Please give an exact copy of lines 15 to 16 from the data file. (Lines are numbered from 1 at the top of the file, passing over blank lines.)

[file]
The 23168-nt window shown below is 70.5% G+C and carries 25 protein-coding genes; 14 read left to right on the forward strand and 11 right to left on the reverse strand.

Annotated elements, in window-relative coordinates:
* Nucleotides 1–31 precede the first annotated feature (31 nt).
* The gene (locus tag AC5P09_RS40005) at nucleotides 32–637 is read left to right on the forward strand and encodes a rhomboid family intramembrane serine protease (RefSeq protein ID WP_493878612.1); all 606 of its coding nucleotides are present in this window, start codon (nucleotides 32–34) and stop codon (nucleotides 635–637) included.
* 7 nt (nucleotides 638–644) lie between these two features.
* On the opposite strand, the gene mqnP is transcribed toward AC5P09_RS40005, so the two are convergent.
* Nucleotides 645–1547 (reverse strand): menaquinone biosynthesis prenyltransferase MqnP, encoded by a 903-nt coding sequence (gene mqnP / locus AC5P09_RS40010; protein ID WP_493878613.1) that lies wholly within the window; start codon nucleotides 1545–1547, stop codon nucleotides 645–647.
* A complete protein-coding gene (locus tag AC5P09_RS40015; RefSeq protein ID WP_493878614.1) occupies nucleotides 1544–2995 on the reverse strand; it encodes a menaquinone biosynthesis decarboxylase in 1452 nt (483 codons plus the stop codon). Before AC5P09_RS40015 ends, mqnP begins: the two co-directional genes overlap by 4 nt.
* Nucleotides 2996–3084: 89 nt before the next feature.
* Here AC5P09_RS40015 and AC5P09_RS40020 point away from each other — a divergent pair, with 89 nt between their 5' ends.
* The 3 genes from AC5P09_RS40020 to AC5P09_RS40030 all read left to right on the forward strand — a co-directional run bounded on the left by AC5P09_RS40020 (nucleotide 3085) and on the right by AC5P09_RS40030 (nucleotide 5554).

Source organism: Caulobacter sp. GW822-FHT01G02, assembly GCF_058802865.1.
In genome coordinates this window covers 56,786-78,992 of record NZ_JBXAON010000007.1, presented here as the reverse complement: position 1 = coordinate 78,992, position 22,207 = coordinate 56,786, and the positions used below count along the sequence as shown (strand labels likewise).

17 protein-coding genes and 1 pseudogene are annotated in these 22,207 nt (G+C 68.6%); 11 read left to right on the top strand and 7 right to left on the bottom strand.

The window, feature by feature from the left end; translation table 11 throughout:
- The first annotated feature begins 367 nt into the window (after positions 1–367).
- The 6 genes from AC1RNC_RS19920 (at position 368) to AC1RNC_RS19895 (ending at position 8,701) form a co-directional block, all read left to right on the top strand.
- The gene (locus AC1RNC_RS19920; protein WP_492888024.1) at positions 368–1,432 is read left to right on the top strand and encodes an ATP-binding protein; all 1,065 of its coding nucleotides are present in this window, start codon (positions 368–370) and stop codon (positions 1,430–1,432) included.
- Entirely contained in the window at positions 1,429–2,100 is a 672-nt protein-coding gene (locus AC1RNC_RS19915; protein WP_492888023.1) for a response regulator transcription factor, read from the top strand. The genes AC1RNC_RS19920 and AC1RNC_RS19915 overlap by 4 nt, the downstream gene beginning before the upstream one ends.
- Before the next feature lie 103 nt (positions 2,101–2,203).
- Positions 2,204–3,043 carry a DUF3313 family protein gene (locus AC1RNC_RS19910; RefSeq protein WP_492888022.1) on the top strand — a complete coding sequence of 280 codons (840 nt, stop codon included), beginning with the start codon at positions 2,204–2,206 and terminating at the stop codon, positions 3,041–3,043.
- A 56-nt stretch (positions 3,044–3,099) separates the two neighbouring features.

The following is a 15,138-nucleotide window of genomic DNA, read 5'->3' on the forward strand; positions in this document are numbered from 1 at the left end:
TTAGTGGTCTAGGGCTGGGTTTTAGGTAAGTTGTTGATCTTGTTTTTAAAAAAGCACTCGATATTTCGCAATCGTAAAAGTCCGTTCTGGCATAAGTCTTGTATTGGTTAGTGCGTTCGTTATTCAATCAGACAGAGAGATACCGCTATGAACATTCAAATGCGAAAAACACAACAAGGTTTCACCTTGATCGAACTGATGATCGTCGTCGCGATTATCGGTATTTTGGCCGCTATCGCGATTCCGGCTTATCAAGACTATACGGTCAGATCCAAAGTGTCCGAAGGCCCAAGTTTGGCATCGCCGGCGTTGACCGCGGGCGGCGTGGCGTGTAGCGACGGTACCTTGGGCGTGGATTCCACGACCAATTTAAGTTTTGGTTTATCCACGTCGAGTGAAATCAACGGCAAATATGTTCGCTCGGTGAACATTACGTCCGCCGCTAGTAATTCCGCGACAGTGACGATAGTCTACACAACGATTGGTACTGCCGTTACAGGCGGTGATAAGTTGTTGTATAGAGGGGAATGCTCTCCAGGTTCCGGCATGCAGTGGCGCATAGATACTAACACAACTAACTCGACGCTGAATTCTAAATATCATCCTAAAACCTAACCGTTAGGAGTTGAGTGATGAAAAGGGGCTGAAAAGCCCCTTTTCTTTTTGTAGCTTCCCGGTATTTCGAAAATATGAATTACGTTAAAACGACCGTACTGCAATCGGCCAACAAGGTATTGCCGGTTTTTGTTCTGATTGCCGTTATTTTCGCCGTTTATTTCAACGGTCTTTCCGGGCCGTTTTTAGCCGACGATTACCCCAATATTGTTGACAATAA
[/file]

The window, feature by feature from the left end; translation table 11 throughout:
- The first annotated feature begins 367 nt into the window (after positions 1–367).